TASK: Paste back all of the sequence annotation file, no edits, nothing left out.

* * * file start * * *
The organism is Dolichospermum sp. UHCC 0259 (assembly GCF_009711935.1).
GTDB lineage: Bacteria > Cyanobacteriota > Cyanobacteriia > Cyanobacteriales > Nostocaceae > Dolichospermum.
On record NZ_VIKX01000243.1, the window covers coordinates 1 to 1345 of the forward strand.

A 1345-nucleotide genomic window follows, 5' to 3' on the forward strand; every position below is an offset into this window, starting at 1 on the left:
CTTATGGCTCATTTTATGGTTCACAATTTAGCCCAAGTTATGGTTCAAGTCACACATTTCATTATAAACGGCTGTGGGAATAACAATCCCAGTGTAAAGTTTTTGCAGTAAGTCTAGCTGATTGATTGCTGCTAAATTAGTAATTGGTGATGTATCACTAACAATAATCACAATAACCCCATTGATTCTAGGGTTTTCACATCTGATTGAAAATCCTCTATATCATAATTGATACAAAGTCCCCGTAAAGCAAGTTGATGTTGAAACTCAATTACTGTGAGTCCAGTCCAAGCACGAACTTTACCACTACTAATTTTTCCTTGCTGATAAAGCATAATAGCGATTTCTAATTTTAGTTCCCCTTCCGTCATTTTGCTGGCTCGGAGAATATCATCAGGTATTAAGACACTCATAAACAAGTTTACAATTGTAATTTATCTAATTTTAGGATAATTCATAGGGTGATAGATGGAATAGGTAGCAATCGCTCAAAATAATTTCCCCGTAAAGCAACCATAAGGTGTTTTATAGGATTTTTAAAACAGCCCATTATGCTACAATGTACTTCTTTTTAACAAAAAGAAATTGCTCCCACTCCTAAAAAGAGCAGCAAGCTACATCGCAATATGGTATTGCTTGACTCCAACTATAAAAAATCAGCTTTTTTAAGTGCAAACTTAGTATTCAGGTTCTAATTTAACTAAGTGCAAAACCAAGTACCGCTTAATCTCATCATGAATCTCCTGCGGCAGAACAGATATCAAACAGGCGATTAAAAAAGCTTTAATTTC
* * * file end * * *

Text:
The organism is Dolichospermum sp. UHCC 0259 (assembly GCF_009711935.1).
GTDB lineage: Bacteria > Cyanobacteriota > Cyanobacteriia > Cyanobacteriales > Nostocaceae > Dolichospermum.
On record NZ_VIKX01000243.1, the window covers coordinates 1 to 1345 of the forward strand.

A 1345-nucleotide genomic window follows, 5' to 3' on the forward strand; every position below is an offset into this window, starting at 1 on the left:
CTTATGGCTCATTTTATGGTTCACAATTTAGCCCAAGTTATGGTTCAAGTCACACATTTCATTATAAACGGCTGTGGGAATAACAATCCCAGTGTAAAGTTTTTGCAGTAAGTCTAGCTGATTGATTGCTGCTAAATTAGTAATTGGTGATGTATCACTAACAATAATCACAATAACCCCATTGATTCTAGGGTTTTCACATCTGATTGAAAATCCTCTATATCATAATTGATACAAAGTCCCCGTAAAGCAAGTTGATGTTGAAACTCAATTACTGTGAGTCCAGTCCAAGCACGAACTTTACCACTACTAATTTTTCCTTGCTGATAAAGCATAATAGCGATTTCTAATTTTAGTTCCCCTTCCGTCATTTTGCTGGCTCGGAGAATATCATCAGGTATTAAGACACTCATAAACAAGTTTACAATTGTAATTTATCTAATTTTAGGATAATTCATAGGGTGATAGATGGAATAGGTAGCAATCGCTCAAAATAATTTCCCCGTAAAGCAACCATAAGGTGTTTTATAGGATTTTTAAAACAGCCCATTATGCTACAATGTACTTCTTTTTAACAAAAAGAAATTGCTCCCACTCCTAAAAAGAGCAGCAAGCTACATCGCAATATGGTATTGCTTGACTCCAACTATAAAAAATCAGCTTTTTTAAGTGCAAACTTAGTATTCAGGTTCTAATTTAACTAAGTGCAAAACCAAGTACCGCTTAATCTCATCATGAATCTCCTGCGGCAGAACAGATATCAAACAGGCGATTAAAAAAGCTTTAATTTC